Cybersecurity: Your Protection and Your Weapon Against Cyber Attacks

Wednesday February 7, 2018

In today’s world, everything is done on a computer over the internet. Most of our important files are saved on mobile devices and we access the internet almost 24 hours a day. Bank transactions are made on laptops. Valuable information is exchanged via email with an internet connection. Files are transferred via Bluetooth or over Wi-Fi.

I’m sure you store important data on your computer too. What if one day, someone gains access to your computer and all your data? This data can be stolen or used for the wrong purposes. To prevent this from happening, we must work on securing both our hardware and software. Our reliance on computers and the internet has grown so much that the need to protect them has become an essential factor to consider.

Cybersecurity is the technology that is designed to protect your computer from any type of unauthorised access. Cybersecurity regulations provide directives for companies to protect themselves from cyberattacks and safeguard their respective information and computer systems. The biggest enterprises aren’t safe from cyber attacks, and the small businesses are no exception. Helping government and military with mobile user data by automatically pulling it from their phones, Cellebrite received a shock when 900GB of data that contained personal and sensitive information of their customers got hacked. WannaCry Ransomware is no secret to the UK public as it specifically hacked computers of the healthcare institutions and caused medical treatments to be delayed that could have ended up with casualties.

There are several laws that protect us from cyberattacks like the Computer Misuse Act of 1990 that bans unauthorized access to computers. The Data Protection Act of 1998, on the other hand, regulates the processing of information and disclosing it. Other cybersecurity regulations include the 1999 Gramm-Leach-Bliley Act, the 1996 Health Insurance Portability and Accountability Act (HIPAA), and the 2002 Homeland Security Act. As cybersecurity becomes a worldwide concern, Australia has also stepped up its game, and the proof lies in the data breach reporting laws that all “covered” entities will have to follow come February 22, 2018. Is the new legislation just a scare tactic to tighten up their security infrastructures? No, the government is very serious about these new developments. You violate the law as an organisation, and you could end up with $1.8 million in penalties only. Violate the law as an individual and your penalties will still be as high as $360,000.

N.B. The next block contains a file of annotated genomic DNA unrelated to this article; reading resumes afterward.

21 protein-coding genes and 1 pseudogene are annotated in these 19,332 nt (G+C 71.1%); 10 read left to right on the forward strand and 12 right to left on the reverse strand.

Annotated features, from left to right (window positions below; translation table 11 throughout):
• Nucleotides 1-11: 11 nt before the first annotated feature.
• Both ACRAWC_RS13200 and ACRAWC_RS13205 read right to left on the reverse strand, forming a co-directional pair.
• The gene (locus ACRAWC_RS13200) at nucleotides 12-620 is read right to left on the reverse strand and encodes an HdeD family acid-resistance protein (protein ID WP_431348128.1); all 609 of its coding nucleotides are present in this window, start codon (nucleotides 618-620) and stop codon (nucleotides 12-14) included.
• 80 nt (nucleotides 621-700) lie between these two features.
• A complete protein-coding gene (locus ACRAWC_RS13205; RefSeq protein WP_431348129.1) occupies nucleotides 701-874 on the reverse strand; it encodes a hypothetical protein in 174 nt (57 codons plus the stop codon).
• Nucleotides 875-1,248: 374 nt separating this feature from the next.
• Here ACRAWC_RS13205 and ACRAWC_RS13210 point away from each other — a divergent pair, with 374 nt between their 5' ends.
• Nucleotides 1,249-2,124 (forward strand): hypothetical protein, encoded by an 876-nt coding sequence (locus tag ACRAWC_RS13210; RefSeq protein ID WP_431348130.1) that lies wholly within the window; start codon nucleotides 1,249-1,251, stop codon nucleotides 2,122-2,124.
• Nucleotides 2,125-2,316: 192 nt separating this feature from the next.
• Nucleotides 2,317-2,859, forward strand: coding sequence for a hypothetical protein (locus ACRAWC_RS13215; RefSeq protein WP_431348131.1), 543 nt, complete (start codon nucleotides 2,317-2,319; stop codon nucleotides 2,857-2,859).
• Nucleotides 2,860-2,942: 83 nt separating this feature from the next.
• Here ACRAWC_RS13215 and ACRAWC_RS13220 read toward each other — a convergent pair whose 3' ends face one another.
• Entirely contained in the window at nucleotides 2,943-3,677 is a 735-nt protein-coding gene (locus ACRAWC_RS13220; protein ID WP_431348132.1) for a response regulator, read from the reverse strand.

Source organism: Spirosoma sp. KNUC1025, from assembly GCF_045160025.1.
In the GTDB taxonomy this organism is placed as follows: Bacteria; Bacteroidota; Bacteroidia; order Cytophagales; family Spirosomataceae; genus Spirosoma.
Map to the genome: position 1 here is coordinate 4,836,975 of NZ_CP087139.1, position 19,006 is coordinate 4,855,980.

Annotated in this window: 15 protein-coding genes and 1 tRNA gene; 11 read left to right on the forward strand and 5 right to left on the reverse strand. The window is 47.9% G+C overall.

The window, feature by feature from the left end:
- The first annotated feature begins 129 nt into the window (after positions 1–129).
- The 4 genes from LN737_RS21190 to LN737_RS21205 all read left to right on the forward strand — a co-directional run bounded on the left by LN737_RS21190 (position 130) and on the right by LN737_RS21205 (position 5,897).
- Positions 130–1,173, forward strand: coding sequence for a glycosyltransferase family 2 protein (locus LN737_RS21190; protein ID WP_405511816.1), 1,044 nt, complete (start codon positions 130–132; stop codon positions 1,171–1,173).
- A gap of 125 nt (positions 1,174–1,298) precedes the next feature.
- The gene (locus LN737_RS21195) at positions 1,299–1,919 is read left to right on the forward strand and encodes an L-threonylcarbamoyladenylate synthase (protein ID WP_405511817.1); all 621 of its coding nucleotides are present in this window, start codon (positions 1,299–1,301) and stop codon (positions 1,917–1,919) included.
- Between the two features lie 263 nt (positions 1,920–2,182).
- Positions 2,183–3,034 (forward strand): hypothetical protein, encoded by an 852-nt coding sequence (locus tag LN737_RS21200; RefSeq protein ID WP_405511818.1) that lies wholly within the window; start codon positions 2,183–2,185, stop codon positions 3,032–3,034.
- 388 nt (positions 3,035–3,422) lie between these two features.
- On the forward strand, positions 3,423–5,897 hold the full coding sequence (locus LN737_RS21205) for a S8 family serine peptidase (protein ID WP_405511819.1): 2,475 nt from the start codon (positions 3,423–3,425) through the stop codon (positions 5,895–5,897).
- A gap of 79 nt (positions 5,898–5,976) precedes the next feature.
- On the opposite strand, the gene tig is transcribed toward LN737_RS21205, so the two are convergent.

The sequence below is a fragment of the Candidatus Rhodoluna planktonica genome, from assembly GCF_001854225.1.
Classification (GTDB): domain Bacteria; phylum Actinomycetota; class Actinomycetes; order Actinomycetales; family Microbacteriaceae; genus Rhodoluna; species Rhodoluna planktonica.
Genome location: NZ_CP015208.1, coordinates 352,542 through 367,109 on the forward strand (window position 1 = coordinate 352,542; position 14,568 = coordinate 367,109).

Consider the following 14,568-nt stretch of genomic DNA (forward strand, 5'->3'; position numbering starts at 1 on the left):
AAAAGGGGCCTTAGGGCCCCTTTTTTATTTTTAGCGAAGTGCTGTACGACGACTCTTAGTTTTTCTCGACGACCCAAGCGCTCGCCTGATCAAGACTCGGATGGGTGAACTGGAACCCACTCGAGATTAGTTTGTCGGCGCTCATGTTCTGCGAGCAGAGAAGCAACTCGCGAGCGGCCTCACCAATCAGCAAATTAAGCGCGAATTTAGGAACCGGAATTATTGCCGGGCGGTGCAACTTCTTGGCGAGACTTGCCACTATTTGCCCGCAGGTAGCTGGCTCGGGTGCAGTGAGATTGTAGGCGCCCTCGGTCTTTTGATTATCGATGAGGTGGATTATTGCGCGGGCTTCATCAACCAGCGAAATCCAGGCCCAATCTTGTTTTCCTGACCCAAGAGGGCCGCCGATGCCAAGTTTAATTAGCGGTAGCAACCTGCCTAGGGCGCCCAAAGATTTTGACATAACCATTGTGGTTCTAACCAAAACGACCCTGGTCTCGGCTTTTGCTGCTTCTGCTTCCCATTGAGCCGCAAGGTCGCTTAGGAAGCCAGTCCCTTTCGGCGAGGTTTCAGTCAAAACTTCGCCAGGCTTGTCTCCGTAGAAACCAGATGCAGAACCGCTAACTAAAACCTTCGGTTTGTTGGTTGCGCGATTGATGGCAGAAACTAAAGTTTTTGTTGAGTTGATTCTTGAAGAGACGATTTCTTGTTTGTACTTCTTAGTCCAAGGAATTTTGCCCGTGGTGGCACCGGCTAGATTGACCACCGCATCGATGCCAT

Everyone should be aware of the need for cybersecurity. By practicing it, you can protect yourself from cyberattacks. Big companies are not the only targets for malicious unauthorized access nowadays. Individuals can be victims too. So how will you protect yourself from cyberattacks? Here are a few tips that will help you:

  1. Ignore strangers. Your parents’ warning to avoid strangers can be applied to your cyber life too. Never open files or links that you receive from people you don’t know. Avoid opening emails that say you won something or that you owe something unless it is from an email you recognize. Many phishing links come from these emails and those have warning signs written all over them.
  2. Update regularly. Your operating system, servers and CMS system is made and developed to provide you with the latest security developments. Thus, as soon as there is a security update, it’s highly recommended to do so.
  3. Be unique. Passwords are meant to be unique and should not be shared with anyone. You may think this is overused advice, but it is a very important one. Many people still use their birthdays as passwords. To create an effective password, it is best to choose a word that people may not associate with you. This way, they will not be able to predict what your password is.
  4. Review your accounts. Some people rarely check their accounts that they get duped without knowing it. If you review your accounts regularly, you’ll easily find any fraudulent transactions. You should also review your settings in your social media accounts. You can always edit them according to your preferences. Refrain from clicking suspicious links that your friends share.
  5. Value your privacy. Sensitive information should never be shared to anyone no matter how close you are to them.
  6. Use Wi-Fi securely. Refrain from using public Wi-Fi networks, especially if you are conducting important transactions. Public Wi-Fi networks pose a threat to your devices’ security and make you vulnerable to cyberattacks. Save your business transactions for a more secure internet connection.

Now, there is no reason why your business should not act proactively to protect itself and customer data from cyber attacks. Either has an in-house IT team that understand cybersecurity and the prevailing laws and industry standards about cybersecurity or look for third-party solutions if you don’t have the budget to manage an in-house system for security. An IBM study on data breaches shows that a data breach on average can cost a business up to $3.62 million. Keep in mind that this is just an average—the costs can vary from business to business. A data breach at a large organization can easily cost them multiple million dollars in addition to the loss of reputation and customer trust.

Always remember that security should not be neglected at all costs. Be safe and be aware of how to practice cybersecurity in your daily life.

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